Do you take part in a book club? Or have any recommendations for what we should read next?



Getting back on the (healthy) horse: Progress Update

If you have been reading for a while, you will know that this year I’m hoping to get my health and fitness back on track on year – it’s not been the easiest journey but I’m getting there!


In my last post I spoke about how I’d had my fitness assessment and that it wasn’t as scary as I thought it might be. Since then, I’ve actually been making use of the weights area of the gym. I can’t believe how comparatively weak my arms are – I really thought that almost two years of lugging a baby/infant/toddler around would count for something but I am still on the very low weight settings for all my arm exercises. Where I’m noticing the most difference is in my legs – both in looks and feel. I’ve had trouble with my knee for years since an accident and yet as the muscles are tightening up, I’m not having anywhere near the patella slippage issues that I used to. Part of me is kicking myself for leaving it this long, but hey, that’s hindsight for you.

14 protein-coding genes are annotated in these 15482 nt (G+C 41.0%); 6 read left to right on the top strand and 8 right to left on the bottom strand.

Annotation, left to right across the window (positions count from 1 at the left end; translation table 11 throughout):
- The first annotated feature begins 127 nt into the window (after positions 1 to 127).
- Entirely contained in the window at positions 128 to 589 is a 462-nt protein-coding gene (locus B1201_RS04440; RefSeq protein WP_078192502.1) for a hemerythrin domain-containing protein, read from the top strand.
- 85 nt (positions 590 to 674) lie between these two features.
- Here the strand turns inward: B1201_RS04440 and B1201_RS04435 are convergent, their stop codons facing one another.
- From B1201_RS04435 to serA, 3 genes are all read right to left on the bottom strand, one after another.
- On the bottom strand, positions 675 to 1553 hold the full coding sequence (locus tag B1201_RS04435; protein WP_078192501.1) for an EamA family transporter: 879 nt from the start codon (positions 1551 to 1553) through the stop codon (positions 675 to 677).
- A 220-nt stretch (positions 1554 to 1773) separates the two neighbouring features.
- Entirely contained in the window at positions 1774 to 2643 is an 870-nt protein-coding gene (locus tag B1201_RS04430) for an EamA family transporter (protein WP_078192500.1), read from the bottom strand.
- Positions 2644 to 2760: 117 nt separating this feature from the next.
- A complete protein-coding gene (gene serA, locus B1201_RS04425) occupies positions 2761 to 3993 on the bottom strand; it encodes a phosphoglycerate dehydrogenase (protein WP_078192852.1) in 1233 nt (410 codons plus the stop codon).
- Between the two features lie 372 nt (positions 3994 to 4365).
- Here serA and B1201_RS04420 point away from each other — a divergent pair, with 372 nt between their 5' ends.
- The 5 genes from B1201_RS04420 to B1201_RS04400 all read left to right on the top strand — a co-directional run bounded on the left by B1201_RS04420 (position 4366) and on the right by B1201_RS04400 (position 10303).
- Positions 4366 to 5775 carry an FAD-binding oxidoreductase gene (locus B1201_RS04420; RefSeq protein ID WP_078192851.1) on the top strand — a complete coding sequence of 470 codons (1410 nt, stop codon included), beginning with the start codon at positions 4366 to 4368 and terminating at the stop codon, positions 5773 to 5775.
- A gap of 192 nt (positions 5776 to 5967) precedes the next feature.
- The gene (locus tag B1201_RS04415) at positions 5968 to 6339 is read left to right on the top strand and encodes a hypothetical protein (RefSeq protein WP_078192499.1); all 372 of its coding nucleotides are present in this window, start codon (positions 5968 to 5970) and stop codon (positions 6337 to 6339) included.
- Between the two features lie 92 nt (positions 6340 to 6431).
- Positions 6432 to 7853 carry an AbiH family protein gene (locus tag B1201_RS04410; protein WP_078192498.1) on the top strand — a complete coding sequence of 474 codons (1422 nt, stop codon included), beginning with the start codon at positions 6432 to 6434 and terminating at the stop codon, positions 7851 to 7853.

I’m feeling my best on days that I manage to knock out an hour’s cardio. Now some days that is purely done through some of the more major household chores, some days that’s at the gym. Today it will be by wrangling a toddler at the mall. But I’m noticing that if I don’t hammer out a gym session (and let’s be real, I can’t manage that every day – especially as a solo mum) then I need to get active somehow. I’d had quite a stagnant, inactive day on Tuesday and was itching to get moving by the time that CJ got up. I strapped him in his stroller and we went for a late afternoon stroll. So endorphins actually are a thing, who knew?

I feel like the more I’m active, the more I’m actually interested in being active. I had an unexpected free hour in a day of work last week that in addition with a lunch break added up to more like an hour and three-quarters. My gym was literally around the corner from the site that I was working at that day so I managed to cobble together a gym kit from what I had in the car (thank goodness for the mummy/emergency kit!) and blat out a mini-workout. I book creche sessions a fortnight ahead. Part of me looks at myself and is like “Do I even know you?” – but this new, fit mama is definitely the version of me I want to know.